This is nuts. We are living in the Twilight Zone. This is an interview of a female ER doctor in Atlanta who has the "Corona virus." She and her husband, who is also an ER doctor, were vacationing in Vail CO, and upon returning, they heard that Vail had become a "hot spot." A day or so later, she came down with sore throat, congestion, dry cough (mild), body aches, and fatigue. And her husband came down with the same thing. So, they presumed it was Corona, and partly because they had had their flu shots. So of course, it couldn't have been the flu because everyone knows that flu shots work like a charm. So, they sent off for some test kits and self-swabbed at home, and sent them in. Guess what the results were? Hers came back positive, while his were negative. But, their exposures had been identical; their symptoms were the same; timing was the same; and presumably both had been protected by the flu shot from the flu. 


So, she assumes that his negative is a false negative. But, in that situation, I should think she would question the validity of the whole test. Authorities have been saying that if you test too early in the infection that you may not have replicated enough virus to test positive. But, in his case, he contracted it presumably at the same time she did, and he came down with symptoms at the same time she did. So, if she tested positive, he should have tested positive.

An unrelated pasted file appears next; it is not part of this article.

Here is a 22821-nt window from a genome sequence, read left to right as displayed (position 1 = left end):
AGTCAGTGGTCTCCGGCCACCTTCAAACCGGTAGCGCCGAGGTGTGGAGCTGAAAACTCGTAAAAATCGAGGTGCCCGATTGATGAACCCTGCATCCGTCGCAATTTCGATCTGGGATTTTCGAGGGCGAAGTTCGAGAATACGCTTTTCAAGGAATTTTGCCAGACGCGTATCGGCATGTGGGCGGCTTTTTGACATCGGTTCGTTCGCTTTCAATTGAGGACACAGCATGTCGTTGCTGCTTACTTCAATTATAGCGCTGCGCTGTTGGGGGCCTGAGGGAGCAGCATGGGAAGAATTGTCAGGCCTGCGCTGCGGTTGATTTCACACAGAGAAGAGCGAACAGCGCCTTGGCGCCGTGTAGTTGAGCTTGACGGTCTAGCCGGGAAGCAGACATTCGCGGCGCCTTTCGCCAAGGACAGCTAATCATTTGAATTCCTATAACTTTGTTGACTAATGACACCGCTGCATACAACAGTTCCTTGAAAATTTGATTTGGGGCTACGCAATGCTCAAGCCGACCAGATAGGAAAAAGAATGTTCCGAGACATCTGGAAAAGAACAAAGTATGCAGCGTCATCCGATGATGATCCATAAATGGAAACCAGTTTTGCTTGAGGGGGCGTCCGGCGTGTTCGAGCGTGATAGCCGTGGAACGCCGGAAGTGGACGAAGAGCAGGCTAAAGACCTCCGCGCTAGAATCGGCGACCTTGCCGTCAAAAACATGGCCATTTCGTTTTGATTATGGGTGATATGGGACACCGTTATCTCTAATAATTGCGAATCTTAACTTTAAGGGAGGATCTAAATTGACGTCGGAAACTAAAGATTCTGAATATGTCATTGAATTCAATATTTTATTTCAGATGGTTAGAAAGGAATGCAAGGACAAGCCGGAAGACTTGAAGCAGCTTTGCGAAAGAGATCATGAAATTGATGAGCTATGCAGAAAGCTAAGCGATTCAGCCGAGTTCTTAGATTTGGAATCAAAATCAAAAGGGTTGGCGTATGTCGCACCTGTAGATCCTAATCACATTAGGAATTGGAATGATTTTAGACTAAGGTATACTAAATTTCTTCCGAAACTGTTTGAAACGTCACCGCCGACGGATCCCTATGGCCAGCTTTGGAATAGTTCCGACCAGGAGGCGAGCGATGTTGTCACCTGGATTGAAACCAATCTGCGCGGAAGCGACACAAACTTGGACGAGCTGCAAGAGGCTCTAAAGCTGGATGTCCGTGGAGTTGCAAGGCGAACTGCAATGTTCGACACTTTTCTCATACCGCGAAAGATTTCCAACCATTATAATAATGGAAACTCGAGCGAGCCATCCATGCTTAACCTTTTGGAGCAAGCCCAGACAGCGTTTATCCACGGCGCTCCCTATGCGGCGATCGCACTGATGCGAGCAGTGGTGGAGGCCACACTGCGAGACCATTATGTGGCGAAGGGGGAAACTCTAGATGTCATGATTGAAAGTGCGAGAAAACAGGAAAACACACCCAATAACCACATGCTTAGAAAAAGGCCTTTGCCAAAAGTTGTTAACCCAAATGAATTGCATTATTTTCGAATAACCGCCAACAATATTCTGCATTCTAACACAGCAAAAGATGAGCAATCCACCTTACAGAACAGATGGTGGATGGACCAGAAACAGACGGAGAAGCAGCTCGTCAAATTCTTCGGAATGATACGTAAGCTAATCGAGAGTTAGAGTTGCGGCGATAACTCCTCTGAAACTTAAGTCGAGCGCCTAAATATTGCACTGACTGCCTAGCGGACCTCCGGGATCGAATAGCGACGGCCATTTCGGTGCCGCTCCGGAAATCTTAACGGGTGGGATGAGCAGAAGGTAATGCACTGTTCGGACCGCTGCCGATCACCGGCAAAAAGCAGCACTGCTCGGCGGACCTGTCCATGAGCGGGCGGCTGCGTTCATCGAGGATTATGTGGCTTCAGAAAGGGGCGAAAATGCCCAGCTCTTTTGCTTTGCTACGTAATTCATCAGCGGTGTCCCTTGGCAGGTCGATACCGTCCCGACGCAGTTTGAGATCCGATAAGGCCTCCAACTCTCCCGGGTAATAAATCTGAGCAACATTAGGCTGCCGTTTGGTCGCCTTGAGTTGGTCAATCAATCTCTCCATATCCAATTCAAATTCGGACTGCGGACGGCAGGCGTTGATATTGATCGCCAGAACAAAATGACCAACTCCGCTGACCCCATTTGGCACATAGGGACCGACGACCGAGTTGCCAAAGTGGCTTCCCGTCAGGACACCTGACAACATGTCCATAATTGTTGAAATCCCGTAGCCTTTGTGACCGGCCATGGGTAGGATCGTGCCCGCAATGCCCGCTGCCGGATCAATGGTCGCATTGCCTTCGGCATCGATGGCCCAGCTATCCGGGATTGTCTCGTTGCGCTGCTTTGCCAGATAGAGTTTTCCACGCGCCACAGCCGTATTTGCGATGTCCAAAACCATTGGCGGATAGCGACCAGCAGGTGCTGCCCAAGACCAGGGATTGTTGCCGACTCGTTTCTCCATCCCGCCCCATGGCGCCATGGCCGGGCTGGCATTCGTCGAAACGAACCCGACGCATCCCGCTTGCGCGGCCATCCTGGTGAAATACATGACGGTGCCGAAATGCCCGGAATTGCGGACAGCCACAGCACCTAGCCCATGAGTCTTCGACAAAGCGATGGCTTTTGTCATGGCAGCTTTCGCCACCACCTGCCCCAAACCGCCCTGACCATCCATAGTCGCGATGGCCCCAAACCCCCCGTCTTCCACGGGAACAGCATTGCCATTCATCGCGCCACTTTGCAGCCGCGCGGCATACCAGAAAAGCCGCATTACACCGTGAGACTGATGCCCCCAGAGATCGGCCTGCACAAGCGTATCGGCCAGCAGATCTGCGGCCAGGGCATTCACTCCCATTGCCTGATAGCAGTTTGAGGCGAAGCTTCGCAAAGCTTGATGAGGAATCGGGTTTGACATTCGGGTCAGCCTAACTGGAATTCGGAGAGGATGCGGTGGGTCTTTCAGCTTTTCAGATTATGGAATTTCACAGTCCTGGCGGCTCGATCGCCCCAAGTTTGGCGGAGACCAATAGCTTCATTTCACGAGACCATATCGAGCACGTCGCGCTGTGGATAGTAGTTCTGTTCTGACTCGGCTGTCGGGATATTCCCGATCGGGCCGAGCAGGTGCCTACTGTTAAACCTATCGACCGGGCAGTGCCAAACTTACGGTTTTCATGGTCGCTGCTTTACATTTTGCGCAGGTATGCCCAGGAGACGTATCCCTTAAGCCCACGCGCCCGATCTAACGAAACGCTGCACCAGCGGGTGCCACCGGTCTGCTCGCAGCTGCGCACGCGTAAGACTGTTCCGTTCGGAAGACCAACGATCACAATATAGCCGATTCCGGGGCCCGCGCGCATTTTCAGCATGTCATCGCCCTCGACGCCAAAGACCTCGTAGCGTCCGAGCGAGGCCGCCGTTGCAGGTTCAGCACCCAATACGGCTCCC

Nobody wants to question the validity of this test. They're saying now that people who test positive and then negative can go back to testing positive again. And they're just assuming that it's all valid, that the person is "re-infected" even if he or she has no symptoms.


I'm telling you: we are living in a world of medical religion, where the tenets of Medicine are accepted and never questioned, and they will assume whatever's necessary to avoid questioning the validity of a sacred test. Here is the video.


Note that there is absolutely nothing about this woman's symptoms that can be considered "novel." She had practically no fever, and what little fever she had was very mild, and she had no shortness of breath except when climbing a flight of stairs, and that happens to millions of people every day- even on their good days.